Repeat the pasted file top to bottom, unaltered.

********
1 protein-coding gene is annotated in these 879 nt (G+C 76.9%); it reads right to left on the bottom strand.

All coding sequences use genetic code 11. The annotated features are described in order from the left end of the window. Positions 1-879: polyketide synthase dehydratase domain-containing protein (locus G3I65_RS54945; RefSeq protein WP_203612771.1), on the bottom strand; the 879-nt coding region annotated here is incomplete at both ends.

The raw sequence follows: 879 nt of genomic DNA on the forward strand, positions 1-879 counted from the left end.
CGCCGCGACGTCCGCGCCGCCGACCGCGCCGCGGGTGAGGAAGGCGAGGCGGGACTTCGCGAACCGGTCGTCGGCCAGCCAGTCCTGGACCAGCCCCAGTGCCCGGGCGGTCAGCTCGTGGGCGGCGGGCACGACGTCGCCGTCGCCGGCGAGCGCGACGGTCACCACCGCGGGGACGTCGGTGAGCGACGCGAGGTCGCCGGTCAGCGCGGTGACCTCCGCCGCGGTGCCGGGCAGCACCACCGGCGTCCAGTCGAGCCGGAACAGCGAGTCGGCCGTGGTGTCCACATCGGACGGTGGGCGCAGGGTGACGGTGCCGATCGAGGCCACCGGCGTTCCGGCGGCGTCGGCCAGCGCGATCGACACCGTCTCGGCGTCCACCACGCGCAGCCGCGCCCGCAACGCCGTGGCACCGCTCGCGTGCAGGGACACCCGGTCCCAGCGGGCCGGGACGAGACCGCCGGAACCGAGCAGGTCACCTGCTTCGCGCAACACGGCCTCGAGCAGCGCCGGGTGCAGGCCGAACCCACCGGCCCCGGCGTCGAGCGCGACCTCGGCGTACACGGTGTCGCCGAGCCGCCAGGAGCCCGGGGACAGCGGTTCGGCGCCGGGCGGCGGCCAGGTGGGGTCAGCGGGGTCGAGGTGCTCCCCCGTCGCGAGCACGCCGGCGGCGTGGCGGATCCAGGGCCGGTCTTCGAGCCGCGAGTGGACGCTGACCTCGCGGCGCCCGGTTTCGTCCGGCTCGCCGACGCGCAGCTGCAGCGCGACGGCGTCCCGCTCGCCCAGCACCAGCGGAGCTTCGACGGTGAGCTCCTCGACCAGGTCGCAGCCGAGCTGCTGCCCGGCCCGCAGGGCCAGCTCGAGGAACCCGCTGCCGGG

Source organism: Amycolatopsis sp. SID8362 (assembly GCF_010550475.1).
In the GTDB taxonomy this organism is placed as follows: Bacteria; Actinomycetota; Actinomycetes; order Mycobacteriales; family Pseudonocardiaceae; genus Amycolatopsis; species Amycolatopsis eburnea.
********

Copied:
1 protein-coding gene is annotated in these 879 nt (G+C 76.9%); it reads right to left on the bottom strand.

All coding sequences use genetic code 11. The annotated features are described in order from the left end of the window. Positions 1-879: polyketide synthase dehydratase domain-containing protein (locus G3I65_RS54945; RefSeq protein WP_203612771.1), on the bottom strand; the 879-nt coding region annotated here is incomplete at both ends.

The raw sequence follows: 879 nt of genomic DNA on the forward strand, positions 1-879 counted from the left end.
CGCCGCGACGTCCGCGCCGCCGACCGCGCCGCGGGTGAGGAAGGCGAGGCGGGACTTCGCGAACCGGTCGTCGGCCAGCCAGTCCTGGACCAGCCCCAGTGCCCGGGCGGTCAGCTCGTGGGCGGCGGGCACGACGTCGCCGTCGCCGGCGAGCGCGACGGTCACCACCGCGGGGACGTCGGTGAGCGACGCGAGGTCGCCGGTCAGCGCGGTGACCTCCGCCGCGGTGCCGGGCAGCACCACCGGCGTCCAGTCGAGCCGGAACAGCGAGTCGGCCGTGGTGTCCACATCGGACGGTGGGCGCAGGGTGACGGTGCCGATCGAGGCCACCGGCGTTCCGGCGGCGTCGGCCAGCGCGATCGACACCGTCTCGGCGTCCACCACGCGCAGCCGCGCCCGCAACGCCGTGGCACCGCTCGCGTGCAGGGACACCCGGTCCCAGCGGGCCGGGACGAGACCGCCGGAACCGAGCAGGTCACCTGCTTCGCGCAACACGGCCTCGAGCAGCGCCGGGTGCAGGCCGAACCCACCGGCCCCGGCGTCGAGCGCGACCTCGGCGTACACGGTGTCGCCGAGCCGCCAGGAGCCCGGGGACAGCGGTTCGGCGCCGGGCGGCGGCCAGGTGGGGTCAGCGGGGTCGAGGTGCTCCCCCGTCGCGAGCACGCCGGCGGCGTGGCGGATCCAGGGCCGGTCTTCGAGCCGCGAGTGGACGCTGACCTCGCGGCGCCCGGTTTCGTCCGGCTCGCCGACGCGCAGCTGCAGCGCGACGGCGTCCCGCTCGCCCAGCACCAGCGGAGCTTCGACGGTGAGCTCCTCGACCAGGTCGCAGCCGAGCTGCTGCCCGGCCCGCAGGGCCAGCTCGAGGAACCCGCTGCCGGG

Source organism: Amycolatopsis sp. SID8362 (assembly GCF_010550475.1).
In the GTDB taxonomy this organism is placed as follows: Bacteria; Actinomycetota; Actinomycetes; order Mycobacteriales; family Pseudonocardiaceae; genus Amycolatopsis; species Amycolatopsis eburnea.